2-factor authentication for Laravel using TOTP

Oct 23, 2022 by Thibault Debatty | 471 views

Laravel

https://cylab.be/blog/240/2-factor-authentication-for-laravel-using-totp

2-factor authentication is an important protection for a web application. In this blog post we see how Time based One Time Password (TOTP) authentication works, and how it can be implemented in a Laravel application...

regularguy-eth-j7mGBT2hyM8-unsplash.jpg

Principles

Time based One Time Password (TOTP) authentication is a variation of HMAC based One Time Password (HOTP) where the source of uniqueness (the counter) is actually a time reference. So it roughly works as follows:

The web application creates an initial secret (a very long password), that the user must save in his TOTP app. I like to call this secret the seed, because it is conceptually similar to the initial seed of a pseudo random number generator.

When the user must authenticate on the web application, the TOTP app appends a time-based counter to the seed, and hashes this value to produce a short pin code (usually 6 digits). The web application performs the same computation and checks if the value provided by the user matches.

The shared secret is actually a very long string (typically 64 characters) and is hence impossible to memorize. Moreover, because of the hashing process the secret cannot be recovered from the generated pin codes. Finally, TOTP assumes that the secret cannot be stolen or copied from the app. With this assumption, the TOTP app behaves like a hardware pin code generator. Hence the user that provides correct pin codes shows that is in possession of the seed (saved on the TOTP app). This is the second factor: something you have.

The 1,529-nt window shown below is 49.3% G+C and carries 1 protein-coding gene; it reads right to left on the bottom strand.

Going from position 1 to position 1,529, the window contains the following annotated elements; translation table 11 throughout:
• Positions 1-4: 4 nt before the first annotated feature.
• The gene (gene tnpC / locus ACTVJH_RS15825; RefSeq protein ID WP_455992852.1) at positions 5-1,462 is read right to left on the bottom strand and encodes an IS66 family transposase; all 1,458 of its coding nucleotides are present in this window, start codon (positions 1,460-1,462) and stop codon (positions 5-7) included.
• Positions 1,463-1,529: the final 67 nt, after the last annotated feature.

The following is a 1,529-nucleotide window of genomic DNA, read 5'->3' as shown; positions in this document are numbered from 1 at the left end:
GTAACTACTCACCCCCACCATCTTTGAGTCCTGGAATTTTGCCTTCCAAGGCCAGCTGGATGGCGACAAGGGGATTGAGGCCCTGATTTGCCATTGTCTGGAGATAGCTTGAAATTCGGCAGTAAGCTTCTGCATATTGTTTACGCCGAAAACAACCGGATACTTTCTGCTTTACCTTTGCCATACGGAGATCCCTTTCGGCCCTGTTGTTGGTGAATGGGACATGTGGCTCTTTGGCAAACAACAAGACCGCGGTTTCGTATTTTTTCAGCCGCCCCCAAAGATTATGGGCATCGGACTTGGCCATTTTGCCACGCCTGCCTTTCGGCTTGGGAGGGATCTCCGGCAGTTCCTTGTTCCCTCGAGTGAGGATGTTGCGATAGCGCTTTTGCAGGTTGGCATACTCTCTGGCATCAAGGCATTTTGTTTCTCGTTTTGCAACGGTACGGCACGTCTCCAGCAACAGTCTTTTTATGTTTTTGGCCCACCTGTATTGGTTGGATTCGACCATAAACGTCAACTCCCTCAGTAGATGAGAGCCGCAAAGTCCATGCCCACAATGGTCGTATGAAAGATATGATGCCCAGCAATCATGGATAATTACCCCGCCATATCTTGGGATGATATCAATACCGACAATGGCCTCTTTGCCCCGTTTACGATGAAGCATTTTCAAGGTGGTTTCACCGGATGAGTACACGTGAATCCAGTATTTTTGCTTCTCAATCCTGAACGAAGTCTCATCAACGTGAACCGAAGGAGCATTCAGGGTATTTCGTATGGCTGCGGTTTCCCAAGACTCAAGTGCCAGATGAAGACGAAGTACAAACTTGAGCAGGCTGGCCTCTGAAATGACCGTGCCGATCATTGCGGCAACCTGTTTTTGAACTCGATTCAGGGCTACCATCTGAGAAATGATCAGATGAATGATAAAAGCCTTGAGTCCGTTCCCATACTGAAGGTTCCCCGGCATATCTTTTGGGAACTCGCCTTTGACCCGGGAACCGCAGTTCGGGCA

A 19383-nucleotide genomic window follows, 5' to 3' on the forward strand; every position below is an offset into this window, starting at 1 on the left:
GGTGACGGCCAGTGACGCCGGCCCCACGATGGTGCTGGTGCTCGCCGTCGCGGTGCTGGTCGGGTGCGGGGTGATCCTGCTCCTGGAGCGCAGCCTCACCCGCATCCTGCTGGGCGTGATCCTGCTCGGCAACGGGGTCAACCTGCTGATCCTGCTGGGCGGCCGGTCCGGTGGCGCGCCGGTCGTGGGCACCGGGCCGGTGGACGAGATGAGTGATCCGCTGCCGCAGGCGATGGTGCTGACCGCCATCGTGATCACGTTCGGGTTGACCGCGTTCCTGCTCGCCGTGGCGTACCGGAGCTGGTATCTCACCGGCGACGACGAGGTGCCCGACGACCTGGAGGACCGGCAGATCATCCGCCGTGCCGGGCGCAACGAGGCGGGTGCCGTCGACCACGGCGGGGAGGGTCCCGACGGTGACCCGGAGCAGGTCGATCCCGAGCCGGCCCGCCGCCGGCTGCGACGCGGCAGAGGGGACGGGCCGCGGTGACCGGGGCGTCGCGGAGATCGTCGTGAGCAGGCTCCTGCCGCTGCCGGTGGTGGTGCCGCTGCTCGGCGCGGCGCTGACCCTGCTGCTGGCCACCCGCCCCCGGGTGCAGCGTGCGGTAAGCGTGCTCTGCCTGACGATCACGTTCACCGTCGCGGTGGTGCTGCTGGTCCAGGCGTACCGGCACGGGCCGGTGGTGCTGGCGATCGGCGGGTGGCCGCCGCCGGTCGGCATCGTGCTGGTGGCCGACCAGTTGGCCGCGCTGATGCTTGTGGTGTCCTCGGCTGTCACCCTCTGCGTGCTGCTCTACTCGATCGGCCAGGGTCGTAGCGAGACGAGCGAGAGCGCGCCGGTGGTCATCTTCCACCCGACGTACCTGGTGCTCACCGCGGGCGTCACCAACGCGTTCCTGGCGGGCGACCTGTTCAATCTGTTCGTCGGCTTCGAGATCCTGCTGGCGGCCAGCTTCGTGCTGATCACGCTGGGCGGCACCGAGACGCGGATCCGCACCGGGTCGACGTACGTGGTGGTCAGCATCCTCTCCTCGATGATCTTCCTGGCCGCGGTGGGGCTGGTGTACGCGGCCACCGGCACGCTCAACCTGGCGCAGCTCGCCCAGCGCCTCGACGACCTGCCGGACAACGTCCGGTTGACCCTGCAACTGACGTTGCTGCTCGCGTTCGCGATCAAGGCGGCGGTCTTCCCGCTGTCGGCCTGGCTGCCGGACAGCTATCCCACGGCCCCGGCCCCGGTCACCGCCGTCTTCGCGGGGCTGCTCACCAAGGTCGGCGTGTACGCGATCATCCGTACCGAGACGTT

totp.png

TOTP has been largely popularized by Google and their authentication app "Google Authenticator". Hence still today, a lot of websites use the name "Google 2FA" to refer to TOTP. But TOTP is actually a standard described in RFC 6238. For example, the library we will use below is called Google2FA, while it actually implements standard TOTP. This also means that TOTP codes can be generated by any compatible app, like FreeOTP, Twilio Authy, Microsoft Authenticator and lots of others...

Practical considerations

The initial shared secret (the seed) is a very long string. Hence most of the time users do not type the secret in their app. Instead, they scan a QR code (an image) that contains the encoded secret. This QR code also allows to encode additional information. Typically these are the address of the web application, and the username.

freeotp.png

Moreover, if the initial secret is not correctly typed or saved in the app, the user may loose access to the web application. Hence most web applications require the user to type a valid OTP generated by the app to validate that the app is correctly configured, and enable 2FA for the user.

To authenticate users with 2FA, we should modify the login process of Laravel, to append OTP validation. However, this would be quite intrusive, and might lead to additional security issues. Another possibility is to add a middleware that analyzes all requests and redirects the user to the OTP form if needed, that is if:

  • the user is authenticated (with his regular login and password);
  • and the user has enabled 2FA;
  • and the user has not yet provided a valid OTP.

Implementation in a nutshell